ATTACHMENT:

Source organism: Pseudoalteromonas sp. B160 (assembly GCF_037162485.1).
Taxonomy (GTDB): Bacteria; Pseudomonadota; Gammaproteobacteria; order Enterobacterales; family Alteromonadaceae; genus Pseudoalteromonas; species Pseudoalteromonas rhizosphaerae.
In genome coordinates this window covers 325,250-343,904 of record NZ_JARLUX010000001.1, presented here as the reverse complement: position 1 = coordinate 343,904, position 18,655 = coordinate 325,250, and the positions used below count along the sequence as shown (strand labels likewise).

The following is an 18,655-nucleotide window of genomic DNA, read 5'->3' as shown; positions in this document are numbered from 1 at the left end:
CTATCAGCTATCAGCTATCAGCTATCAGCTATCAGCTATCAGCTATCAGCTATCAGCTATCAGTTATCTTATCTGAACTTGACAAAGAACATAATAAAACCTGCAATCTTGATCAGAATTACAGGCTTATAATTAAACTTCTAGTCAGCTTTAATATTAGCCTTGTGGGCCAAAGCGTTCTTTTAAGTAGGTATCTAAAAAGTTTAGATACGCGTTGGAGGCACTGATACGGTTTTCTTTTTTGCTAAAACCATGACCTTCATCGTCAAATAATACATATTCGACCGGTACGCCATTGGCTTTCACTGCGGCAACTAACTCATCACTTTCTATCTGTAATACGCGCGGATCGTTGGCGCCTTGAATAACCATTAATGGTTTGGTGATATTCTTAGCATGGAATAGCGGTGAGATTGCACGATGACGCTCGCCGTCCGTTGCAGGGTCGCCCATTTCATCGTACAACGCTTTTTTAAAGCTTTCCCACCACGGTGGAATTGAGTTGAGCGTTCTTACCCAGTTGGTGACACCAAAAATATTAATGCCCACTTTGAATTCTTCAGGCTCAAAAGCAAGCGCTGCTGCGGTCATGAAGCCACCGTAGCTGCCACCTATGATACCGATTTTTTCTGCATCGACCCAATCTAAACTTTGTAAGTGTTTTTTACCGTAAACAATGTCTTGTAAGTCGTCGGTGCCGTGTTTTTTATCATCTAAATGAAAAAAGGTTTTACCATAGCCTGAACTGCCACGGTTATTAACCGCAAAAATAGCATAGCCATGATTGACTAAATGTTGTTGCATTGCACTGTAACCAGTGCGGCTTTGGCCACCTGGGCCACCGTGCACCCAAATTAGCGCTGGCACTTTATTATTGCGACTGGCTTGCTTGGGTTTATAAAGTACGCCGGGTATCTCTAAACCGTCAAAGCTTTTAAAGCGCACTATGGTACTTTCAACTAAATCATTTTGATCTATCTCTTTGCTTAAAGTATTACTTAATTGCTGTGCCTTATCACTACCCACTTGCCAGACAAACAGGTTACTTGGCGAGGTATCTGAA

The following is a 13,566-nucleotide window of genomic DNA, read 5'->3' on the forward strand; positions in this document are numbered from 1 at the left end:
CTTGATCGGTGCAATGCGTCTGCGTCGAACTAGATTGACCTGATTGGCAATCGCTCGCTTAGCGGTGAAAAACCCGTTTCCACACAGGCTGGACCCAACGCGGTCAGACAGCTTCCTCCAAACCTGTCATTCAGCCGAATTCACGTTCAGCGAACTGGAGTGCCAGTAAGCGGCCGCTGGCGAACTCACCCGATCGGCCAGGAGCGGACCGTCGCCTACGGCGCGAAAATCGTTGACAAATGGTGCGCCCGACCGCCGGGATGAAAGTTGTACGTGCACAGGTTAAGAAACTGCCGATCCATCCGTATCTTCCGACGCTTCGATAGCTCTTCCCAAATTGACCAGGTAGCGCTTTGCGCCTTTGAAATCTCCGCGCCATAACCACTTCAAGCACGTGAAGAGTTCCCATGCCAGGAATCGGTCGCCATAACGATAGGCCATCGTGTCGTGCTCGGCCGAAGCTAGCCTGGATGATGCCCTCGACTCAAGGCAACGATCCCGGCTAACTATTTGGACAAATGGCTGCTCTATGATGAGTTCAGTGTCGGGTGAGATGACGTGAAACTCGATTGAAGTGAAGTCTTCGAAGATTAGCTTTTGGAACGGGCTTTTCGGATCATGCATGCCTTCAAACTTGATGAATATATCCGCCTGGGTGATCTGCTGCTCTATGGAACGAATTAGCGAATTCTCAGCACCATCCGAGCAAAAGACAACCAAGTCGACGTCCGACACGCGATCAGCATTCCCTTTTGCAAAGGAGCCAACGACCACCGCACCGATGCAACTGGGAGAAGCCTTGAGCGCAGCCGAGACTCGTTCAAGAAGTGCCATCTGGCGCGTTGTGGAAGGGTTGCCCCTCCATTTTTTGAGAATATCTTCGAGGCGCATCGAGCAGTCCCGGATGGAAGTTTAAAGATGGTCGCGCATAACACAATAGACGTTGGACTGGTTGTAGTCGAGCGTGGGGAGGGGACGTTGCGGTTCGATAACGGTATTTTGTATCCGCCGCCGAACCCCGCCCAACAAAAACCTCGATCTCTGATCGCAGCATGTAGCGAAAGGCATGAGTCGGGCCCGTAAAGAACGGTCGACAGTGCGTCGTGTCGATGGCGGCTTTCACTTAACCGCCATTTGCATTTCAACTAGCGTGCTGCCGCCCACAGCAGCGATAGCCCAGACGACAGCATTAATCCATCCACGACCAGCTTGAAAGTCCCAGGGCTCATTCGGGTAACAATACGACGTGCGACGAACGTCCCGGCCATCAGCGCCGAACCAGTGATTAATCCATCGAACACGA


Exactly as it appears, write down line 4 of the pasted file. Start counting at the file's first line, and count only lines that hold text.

The following is an 18,655-nucleotide window of genomic DNA, read 5'->3' as shown; positions in this document are numbered from 1 at the left end: